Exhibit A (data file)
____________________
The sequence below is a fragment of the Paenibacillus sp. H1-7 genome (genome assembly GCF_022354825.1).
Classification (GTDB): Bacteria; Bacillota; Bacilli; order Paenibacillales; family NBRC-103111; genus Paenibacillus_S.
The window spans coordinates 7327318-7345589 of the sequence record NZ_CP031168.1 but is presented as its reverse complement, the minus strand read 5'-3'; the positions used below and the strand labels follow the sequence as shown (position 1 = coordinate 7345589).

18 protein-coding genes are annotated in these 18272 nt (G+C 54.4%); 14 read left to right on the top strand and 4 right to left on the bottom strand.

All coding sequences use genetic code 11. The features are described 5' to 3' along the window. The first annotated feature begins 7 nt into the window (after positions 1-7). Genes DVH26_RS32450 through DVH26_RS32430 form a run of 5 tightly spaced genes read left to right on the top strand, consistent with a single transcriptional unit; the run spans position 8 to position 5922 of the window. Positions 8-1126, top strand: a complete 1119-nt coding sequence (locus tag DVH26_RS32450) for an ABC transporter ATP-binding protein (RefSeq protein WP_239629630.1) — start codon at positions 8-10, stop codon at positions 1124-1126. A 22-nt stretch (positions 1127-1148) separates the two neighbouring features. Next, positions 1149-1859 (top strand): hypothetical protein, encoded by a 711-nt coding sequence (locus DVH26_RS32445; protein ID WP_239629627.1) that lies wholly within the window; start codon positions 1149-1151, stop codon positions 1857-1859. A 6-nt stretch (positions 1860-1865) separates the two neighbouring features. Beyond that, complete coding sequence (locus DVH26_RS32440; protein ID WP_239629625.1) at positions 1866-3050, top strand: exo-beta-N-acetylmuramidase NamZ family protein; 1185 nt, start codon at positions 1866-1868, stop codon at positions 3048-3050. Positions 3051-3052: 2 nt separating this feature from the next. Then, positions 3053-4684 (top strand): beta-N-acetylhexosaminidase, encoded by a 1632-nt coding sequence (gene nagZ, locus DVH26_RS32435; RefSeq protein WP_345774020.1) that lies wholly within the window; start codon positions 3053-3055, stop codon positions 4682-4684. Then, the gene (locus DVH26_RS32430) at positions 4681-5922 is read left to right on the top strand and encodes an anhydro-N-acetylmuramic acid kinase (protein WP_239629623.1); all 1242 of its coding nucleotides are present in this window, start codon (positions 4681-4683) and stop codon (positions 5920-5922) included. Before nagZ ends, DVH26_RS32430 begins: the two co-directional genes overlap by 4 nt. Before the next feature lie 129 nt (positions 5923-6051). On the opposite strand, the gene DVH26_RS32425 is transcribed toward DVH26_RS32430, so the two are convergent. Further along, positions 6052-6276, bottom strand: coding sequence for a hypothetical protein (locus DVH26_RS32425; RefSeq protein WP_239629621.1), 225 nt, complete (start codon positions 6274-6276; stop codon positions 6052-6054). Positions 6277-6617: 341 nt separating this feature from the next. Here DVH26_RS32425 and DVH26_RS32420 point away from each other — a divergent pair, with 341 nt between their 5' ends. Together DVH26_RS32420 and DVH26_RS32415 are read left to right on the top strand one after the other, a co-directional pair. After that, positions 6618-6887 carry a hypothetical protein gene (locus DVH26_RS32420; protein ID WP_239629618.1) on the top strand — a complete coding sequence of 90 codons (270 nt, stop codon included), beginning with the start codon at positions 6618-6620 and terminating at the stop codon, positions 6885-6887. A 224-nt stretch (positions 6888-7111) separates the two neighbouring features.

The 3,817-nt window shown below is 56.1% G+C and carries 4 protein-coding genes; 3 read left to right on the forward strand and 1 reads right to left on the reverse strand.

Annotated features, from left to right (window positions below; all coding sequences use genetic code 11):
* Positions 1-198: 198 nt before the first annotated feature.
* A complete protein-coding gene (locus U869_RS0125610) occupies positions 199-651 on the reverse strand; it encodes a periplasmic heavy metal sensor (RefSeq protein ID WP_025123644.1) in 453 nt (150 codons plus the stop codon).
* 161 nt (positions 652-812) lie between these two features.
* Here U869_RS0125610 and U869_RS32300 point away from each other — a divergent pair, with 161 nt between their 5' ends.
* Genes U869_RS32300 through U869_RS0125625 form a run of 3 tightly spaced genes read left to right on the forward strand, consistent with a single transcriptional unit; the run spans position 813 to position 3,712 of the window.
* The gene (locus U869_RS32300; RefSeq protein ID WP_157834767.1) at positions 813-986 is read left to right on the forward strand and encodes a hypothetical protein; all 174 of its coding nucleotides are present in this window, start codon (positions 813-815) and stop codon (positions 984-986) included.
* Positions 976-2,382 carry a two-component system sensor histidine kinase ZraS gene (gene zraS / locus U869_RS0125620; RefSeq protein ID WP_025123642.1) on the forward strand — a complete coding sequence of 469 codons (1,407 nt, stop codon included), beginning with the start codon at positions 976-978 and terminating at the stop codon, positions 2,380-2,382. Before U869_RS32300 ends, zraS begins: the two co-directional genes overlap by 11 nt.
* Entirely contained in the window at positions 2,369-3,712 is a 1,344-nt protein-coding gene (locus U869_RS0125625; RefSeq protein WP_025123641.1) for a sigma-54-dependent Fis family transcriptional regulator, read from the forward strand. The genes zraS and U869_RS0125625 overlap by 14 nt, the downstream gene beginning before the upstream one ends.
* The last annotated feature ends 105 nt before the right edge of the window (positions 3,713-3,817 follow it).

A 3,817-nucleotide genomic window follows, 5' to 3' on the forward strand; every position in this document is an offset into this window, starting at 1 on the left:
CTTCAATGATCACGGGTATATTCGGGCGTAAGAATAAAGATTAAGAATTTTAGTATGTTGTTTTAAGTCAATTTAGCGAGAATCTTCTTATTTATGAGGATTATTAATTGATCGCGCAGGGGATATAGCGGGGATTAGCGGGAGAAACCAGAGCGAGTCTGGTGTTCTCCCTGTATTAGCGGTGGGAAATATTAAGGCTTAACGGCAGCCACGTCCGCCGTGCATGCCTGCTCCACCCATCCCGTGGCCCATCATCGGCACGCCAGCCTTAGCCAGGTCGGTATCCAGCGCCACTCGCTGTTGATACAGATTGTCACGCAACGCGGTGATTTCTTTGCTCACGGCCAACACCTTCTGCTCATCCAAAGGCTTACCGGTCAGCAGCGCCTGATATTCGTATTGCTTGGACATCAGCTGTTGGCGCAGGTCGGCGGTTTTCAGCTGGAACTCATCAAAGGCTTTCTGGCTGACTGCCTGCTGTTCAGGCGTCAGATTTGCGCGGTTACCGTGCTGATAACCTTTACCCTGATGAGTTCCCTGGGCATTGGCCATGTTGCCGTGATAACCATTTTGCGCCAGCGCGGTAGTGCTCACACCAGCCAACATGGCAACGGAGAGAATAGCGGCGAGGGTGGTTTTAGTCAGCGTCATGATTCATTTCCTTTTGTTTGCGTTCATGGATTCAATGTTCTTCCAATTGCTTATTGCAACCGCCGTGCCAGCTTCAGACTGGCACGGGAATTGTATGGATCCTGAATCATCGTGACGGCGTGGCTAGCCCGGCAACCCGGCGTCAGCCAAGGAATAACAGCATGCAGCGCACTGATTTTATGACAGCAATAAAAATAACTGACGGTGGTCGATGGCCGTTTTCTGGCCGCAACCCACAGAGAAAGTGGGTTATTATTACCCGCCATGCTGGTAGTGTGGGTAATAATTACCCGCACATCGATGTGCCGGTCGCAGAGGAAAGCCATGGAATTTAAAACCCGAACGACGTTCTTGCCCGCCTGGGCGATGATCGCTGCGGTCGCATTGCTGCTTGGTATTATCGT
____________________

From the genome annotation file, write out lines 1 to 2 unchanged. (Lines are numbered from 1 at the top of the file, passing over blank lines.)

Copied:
The sequence below is a fragment of the Paenibacillus sp. H1-7 genome (genome assembly GCF_022354825.1).
Classification (GTDB): Bacteria; Bacillota; Bacilli; order Paenibacillales; family NBRC-103111; genus Paenibacillus_S.